Anatomy of a Caller Line ID Spoofed Vishing Attack
Following on from a couple of Twitter conversations and as a result of this thread I thought a deeper dive into how this works (at least more than 280 characters, anyway), and how people can protect themselves from this type of scam.
There seems to be an assumption that this type of attack is complicated to perform, but it’s relatively trivial - all that is needed is a SIP trunk provider that don’t carry out checks to ensure number ownership and/or a previously compromised phone system owned by a legitimate business to proxy the calls through who use one of those providers (if you run a SIP gateway, you’ll be very used to logs showing attempted compromise through brute forcing using SIPVicious)
I know a lot of people have got into the habit of checking numbers against a providers website, but I don’t believe that the message has got through with the updated advice from Barclays (https://www.barclays.co.uk/digisafe/phone-number-checker/) and many others that this doesn’t provide protection against criminals who are actively spoofing numbers.
How does the attack work?
First of all it’s important to know how SIP Trunking works. A business/consumer will rent a trunk from a carrier in the same way as you would historically get a phone line on the PSTN (Public Switched Telephone Network), however rather than that line physically terminating at your premises, you either notify the trunk provider of your IP address for authentication purposes, or are assigned a username and password to authenticate against the trunk. The phone system is then connected over the internet to the provider, and the provider acts like a bridge between the PSTN and the VoIP phone system.
As part of this rental agreement, you’re also assigned either a single or range of direct dial numbers. This is where legitimate functionality can be abused. When making outbound calls a phone system has the capacity to set a series of SIP parameters in the headers. For example, you might want to specify different outbound CLI’s for different extensions in your dialplans (your Marketing Department might want to have a different direct dial to your Finance Team), or a different office that is carried on a separate SIP trunk. Maybe as a business you outsource certain outbound Sales activities, but want inbound calls to be routed back to you directly.
To take the example of different departments advertising their own CLI, on Asterisk, this would look like:
exten => _X,2100,1,Set(CALLERID(all)="Marketing"<02031234567>) exten => _X,2102,1,Set(CALLERID(all)="Finance"<02031234568>)
Some providers offer a feature called “CLIP no screening”. When this is activated with the SIP carrier the user provided CLID is accepted and sent on to the PSTN network - this is potentially dangerous. The same phone system could send:
exten => _X.,2101,1,Set(CALLERID(all)="Marketing"<02031234567>) exten => _X.,2102,1,Set(CALLERID(all)="Finance"<02031234568>) exten => _X.,2103,1,Set(CALLERID(all)="Barclays"<03457345345>
..and pretend to be placing a call from the Barclays Fraud prevention team, as happened in the example above. Without screening the provider is “trusting” the person making the call to be honest about their number.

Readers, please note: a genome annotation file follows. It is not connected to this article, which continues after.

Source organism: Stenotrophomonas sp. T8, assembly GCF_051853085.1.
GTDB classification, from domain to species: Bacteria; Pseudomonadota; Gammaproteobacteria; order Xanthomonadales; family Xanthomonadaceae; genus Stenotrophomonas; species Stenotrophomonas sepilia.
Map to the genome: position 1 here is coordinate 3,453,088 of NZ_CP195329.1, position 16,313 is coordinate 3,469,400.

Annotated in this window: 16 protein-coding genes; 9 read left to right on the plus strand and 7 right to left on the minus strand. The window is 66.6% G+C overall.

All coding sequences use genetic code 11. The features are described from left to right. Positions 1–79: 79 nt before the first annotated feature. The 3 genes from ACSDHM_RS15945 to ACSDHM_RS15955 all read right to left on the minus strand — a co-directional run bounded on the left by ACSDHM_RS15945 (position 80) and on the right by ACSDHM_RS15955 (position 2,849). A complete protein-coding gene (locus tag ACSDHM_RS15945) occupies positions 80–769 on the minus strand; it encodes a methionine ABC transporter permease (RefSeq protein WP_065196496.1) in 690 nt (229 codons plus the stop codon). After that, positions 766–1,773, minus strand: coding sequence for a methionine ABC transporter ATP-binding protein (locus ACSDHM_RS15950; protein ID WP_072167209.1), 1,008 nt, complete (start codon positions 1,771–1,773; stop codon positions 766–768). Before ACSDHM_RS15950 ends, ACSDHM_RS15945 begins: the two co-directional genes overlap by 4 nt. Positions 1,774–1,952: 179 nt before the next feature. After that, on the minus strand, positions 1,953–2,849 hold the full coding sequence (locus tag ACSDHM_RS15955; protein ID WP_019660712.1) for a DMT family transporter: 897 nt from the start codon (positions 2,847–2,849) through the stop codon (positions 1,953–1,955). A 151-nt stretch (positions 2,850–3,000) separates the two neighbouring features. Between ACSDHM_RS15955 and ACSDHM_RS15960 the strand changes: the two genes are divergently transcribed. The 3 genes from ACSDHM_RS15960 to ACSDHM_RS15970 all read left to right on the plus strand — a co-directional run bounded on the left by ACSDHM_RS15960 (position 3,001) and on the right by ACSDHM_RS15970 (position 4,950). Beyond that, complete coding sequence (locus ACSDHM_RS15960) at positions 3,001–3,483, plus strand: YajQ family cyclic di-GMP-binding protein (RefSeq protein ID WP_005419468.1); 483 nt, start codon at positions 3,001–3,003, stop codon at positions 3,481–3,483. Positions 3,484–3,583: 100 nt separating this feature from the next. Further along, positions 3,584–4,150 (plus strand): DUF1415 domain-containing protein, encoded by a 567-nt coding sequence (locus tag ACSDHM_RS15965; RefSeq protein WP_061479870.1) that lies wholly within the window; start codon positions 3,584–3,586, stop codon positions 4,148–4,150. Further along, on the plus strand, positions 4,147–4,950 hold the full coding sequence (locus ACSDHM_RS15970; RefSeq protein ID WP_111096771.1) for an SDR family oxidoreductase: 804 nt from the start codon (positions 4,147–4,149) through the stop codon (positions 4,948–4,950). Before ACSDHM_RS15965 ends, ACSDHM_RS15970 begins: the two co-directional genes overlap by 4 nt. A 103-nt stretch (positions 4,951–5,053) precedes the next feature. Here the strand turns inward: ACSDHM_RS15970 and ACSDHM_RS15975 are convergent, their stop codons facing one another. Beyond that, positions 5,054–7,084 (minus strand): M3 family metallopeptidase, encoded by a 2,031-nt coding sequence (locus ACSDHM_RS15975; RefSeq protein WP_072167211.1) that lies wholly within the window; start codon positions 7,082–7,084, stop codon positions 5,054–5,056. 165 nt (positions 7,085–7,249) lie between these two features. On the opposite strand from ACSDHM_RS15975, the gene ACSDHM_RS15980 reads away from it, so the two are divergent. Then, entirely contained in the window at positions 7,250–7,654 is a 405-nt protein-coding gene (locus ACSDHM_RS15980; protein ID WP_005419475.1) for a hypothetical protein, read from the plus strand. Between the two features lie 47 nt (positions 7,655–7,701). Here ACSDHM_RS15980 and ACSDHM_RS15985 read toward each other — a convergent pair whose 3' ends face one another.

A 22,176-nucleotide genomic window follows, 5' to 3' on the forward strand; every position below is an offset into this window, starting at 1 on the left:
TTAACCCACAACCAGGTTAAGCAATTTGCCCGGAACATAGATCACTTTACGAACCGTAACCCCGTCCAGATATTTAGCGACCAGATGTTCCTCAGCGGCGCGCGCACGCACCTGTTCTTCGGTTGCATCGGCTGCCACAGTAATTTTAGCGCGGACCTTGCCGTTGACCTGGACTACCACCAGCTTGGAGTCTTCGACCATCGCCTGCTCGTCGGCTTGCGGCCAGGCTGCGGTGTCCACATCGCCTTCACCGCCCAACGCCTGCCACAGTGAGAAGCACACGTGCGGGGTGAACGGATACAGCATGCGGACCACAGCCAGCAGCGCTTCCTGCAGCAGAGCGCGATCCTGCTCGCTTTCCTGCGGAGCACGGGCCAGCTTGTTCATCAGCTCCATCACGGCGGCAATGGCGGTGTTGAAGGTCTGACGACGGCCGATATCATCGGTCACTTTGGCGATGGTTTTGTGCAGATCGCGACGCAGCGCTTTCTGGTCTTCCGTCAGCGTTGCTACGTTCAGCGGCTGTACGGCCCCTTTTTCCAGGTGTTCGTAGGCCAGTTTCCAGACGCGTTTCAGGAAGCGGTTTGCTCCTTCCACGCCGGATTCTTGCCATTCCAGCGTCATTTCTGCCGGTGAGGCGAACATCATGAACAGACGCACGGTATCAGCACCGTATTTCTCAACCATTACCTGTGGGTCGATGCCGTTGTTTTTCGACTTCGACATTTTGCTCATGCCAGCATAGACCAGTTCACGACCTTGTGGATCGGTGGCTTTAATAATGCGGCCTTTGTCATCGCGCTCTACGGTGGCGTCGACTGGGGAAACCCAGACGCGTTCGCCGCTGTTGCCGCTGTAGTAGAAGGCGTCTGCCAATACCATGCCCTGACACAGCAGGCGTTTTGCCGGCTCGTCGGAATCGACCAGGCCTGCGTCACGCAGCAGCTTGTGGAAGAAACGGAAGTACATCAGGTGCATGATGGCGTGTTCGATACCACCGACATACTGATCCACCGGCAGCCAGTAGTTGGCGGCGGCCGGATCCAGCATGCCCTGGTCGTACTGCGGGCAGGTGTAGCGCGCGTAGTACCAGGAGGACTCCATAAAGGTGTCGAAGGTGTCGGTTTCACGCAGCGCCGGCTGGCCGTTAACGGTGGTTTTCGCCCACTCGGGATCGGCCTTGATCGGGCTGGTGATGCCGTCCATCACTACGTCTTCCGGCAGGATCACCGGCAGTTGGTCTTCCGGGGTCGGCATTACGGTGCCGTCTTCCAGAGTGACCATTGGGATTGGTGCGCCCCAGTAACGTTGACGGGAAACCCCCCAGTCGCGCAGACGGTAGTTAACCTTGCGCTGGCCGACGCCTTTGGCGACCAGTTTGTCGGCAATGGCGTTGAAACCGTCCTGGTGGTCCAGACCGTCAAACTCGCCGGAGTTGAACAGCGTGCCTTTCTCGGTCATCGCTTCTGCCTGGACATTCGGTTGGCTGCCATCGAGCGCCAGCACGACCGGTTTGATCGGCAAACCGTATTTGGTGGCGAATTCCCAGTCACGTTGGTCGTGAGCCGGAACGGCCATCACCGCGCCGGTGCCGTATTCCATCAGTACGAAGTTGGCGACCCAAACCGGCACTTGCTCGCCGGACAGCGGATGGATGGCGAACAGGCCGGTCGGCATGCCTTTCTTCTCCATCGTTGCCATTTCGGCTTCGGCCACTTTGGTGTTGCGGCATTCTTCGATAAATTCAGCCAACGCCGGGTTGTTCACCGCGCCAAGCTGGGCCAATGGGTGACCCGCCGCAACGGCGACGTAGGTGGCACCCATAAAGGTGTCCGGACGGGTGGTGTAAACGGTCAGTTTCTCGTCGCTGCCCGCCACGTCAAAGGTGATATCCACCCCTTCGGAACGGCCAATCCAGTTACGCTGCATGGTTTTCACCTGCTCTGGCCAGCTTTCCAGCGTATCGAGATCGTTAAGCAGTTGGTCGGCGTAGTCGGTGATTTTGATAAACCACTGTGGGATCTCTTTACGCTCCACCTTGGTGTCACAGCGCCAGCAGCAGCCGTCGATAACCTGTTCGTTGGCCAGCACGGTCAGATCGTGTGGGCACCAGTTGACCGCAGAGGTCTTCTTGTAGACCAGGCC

Some providers are making valid efforts to make sure that this kind of fraud cannot take place on their networks by stripping the “user provided header” if it doesn’t match the DDI range that has been assigned to a trunk and replacing with the “network provided header”. Carriers such as Zen use P-Asserted Identity tags to validate that the authenticated client has the right to use the CLI that they wish to advertise.
Others, however appear to be turning a blind eye to this behaviour or not implementing some of the controls that are available. It’s simple to search for carriers that advertise “CLIP no screening” as a feature (and on writing this one PBX provider actually lists some of these carriers on their website).
Why does this problem exist?
As with a lot of internet services, security has sometimes been an afterthought in the design. The original SIP standard was defined in 1999 (https://tools.ietf.org/html/rfc2543) and as with many of the early drafts of internet protocols, the design focused primarily on making things work, rather than exploring the potential for abuse. The problems with the current way SIP works are shown in https://tools.ietf.org/html/rfc7340 and there have been subsequent RFC’s suggesting solutions to these problems. Designing and ratifying standards is a slow process though, and then carriers and PBX providers actually need to adopt the standards, all while not breaking existing functionality. SIP is a complex protocol - you just need to look at the permitted parameters to get an idea of how challenging it would be to remove features that many users legitimately rely on: https://www.iana.org/assignments/sip-parameters/sip-parameters.xhtml
How can the issue be solved?
Work is being done in this field on a technical level, and there’s no doubt that greater collaboration between telecoms companies and SIP carriers will help over time. In order to apply technical controls though as global effort is needed to force SIP trunk providers to all adhere to the regulations - which is unlikely. For now banks and corporations need to get the message to their customers that it’s not sufficient to check a website to make sure the number calling you is valid - this isn’t a true method of verification. If you receive a call that you’re not expecting and they want you to disclose potentially risky information, always hang up the call and ring back.